Subway train leaving station. People on platform.

To the Stranger Who Doesn't See My 'High-Functioning' Depression

Dear stranger,

You look at me on the subway and you see a tired woman on her way to work. You see someone who looks like everyone else on the subway, someone who is sleepy because it’s 8 a.m. Some days, just for a moment, you may see a hint of something more. Let me share with you what that little something is.

I have hidden my depression for as long as I can remember. I have what some people may call “high-functioning” depression. It is a lovely companion to my anxiety. To the outside world I look like I have it all together. My makeup and hair are always done, I am well dressed, I look put together. It has always been this way. Smiling through the pain, hiding the fact I really just couldn’t get out of bed that morning. I show up, do my part and then go home and crumble.

Going through a day with “high-functioning” depression looks like a lot of smiles. It sounds like “I’m just tired.” Part of this is true because all the hiding becomes exhausting. The pretending is easy some days and very difficult on other days. The weight of hiding how I feel presses down and it gets heavier and heavier until it crushes me. When it becomes too much to bear, it looks like tears running down my face. It sounds like gasping for air, like screams and like sobs. It sounds like me asking why. It’s panic attacks without cause, it’s numbness without a known trigger and it’s fits of anger over small incidents.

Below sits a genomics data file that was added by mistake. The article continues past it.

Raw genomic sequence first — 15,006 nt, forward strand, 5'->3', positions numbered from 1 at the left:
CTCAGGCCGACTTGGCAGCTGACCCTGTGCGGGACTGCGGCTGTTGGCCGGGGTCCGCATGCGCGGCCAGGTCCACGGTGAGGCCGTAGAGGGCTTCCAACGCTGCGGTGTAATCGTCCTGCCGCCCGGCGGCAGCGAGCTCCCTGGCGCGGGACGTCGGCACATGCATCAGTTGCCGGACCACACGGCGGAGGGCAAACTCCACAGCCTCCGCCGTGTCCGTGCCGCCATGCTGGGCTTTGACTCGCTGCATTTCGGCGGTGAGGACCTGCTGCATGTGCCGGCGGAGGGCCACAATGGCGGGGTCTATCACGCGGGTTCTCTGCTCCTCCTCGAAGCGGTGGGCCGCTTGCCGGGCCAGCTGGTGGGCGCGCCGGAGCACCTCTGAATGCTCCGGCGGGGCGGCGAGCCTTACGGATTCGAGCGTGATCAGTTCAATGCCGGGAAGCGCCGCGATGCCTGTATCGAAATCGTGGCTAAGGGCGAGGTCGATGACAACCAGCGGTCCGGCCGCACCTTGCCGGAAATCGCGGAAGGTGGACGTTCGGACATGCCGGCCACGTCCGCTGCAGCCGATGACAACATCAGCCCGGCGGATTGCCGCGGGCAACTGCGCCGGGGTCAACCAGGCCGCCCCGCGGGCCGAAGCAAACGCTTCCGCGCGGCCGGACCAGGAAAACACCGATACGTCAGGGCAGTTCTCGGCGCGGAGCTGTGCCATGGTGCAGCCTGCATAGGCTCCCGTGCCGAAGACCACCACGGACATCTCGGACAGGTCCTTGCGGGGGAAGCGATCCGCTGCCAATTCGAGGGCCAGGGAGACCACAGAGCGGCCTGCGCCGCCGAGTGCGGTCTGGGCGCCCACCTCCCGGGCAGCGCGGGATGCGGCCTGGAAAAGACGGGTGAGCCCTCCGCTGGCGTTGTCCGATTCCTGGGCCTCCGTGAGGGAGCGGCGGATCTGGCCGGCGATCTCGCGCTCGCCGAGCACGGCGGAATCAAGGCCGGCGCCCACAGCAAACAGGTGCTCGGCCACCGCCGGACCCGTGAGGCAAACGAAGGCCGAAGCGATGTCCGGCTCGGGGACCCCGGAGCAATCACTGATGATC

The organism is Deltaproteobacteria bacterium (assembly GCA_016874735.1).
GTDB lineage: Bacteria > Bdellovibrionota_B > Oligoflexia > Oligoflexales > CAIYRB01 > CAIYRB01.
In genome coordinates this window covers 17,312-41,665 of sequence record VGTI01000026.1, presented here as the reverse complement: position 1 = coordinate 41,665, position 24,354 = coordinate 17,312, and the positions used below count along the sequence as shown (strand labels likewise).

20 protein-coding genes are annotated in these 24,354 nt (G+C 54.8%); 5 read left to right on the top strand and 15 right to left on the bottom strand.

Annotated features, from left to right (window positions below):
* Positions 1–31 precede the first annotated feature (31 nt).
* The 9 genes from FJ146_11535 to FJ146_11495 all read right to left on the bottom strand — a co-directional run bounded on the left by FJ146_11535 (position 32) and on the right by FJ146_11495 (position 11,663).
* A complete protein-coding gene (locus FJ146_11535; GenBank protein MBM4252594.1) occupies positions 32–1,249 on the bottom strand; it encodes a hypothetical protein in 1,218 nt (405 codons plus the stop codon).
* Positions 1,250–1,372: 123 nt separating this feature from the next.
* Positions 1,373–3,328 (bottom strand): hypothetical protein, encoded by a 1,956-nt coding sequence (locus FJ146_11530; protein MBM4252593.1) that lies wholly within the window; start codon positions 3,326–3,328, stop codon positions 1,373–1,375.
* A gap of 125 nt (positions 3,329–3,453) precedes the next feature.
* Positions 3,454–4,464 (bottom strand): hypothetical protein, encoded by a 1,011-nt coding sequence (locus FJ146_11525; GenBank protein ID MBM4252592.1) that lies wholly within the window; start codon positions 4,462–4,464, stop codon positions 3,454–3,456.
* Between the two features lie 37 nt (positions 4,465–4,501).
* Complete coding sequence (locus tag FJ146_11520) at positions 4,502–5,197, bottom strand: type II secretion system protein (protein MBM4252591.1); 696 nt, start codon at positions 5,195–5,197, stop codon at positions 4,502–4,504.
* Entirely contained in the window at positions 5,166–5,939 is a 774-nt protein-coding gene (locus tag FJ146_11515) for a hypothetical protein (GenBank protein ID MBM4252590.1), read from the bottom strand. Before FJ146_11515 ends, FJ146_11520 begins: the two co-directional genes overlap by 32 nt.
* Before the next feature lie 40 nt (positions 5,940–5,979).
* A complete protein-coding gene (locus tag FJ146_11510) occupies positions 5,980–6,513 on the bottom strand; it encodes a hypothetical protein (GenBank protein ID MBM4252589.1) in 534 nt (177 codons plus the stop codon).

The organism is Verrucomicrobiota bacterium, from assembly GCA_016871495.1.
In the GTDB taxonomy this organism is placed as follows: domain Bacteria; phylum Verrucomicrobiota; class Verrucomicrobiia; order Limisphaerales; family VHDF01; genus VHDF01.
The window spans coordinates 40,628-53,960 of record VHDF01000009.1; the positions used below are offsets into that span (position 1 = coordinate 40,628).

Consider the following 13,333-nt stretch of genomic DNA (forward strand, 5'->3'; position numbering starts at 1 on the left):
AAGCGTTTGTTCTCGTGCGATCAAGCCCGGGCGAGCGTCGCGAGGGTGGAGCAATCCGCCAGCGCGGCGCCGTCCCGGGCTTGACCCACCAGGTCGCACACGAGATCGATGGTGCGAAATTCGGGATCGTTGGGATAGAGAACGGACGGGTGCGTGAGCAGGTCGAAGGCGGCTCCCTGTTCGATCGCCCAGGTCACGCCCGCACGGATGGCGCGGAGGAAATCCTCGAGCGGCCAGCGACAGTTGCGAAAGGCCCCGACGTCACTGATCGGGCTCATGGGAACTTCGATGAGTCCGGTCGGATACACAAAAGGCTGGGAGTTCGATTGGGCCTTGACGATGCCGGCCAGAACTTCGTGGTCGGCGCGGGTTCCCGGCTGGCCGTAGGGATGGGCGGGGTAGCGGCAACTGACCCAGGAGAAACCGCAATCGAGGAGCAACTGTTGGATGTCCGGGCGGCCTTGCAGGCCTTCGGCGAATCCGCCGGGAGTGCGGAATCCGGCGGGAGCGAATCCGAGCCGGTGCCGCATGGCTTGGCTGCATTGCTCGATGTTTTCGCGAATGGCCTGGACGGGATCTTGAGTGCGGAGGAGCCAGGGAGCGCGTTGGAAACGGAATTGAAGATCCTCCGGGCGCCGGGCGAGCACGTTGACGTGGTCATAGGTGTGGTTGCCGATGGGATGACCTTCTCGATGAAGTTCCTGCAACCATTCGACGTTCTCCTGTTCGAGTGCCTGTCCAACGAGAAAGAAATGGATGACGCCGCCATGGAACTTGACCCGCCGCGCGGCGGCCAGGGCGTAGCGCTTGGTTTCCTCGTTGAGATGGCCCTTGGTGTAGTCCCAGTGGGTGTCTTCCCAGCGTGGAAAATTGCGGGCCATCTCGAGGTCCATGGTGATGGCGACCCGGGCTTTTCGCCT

The next day you see a tired girl. I sit on the subway and you look at me, you look at how although my makeup is done, I look exhausted. This is my life with high-functioning depression and anxiety. This is my life hiding it all.

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How Andrew Solomon's TED Talk Helped Me Better Understand My Depression

I recently listened to an amazing TED Talk given by Andrew Solomon titled “Depression, the Secret We Share.” Speaking from his own experience with depression, Andrew was able to articulate so well a major part of my experience with depression.

Andrew said:

“You don’t think in depression that you’ve put on a gray veil and are seeing the world through the haze of a bad mood. You think that the veil has been taken away, the veil of happiness, and that now you’re seeing truly.”

Yes. This is so me. My depression does at times feel like a gray veil, a dark cloud coming over me that turns my mood sour. The way I experience depression on almost a daily basis, however, is feeling as if the rose-colored glasses I once viewed the world through have been ripped from my eyes, and I am left staring endlessly out at life as it really is. Depression feels like I am left to exist in a world that is gray, chaotic, confusing, empty and meaningless.